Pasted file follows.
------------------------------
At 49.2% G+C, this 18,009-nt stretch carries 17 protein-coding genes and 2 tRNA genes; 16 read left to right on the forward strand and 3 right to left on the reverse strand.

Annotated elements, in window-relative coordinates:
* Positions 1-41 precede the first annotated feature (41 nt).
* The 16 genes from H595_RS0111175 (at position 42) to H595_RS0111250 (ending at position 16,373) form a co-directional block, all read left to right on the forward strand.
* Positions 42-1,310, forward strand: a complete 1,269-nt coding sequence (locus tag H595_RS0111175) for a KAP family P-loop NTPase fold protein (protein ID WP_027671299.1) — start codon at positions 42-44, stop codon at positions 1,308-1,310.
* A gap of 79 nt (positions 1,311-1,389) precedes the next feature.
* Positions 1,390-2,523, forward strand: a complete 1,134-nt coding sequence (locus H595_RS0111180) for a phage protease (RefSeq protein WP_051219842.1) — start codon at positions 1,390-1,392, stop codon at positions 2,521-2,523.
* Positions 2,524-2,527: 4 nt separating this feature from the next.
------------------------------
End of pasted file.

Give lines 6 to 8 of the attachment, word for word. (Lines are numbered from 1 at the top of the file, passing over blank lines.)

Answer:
* A gap of 79 nt (positions 1,311-1,389) precedes the next feature.
* Positions 1,390-2,523, forward strand: a complete 1,134-nt coding sequence (locus H595_RS0111180) for a phage protease (RefSeq protein WP_051219842.1) — start codon at positions 1,390-1,392, stop codon at positions 2,521-2,523.
* Positions 2,524-2,527: 4 nt separating this feature from the next.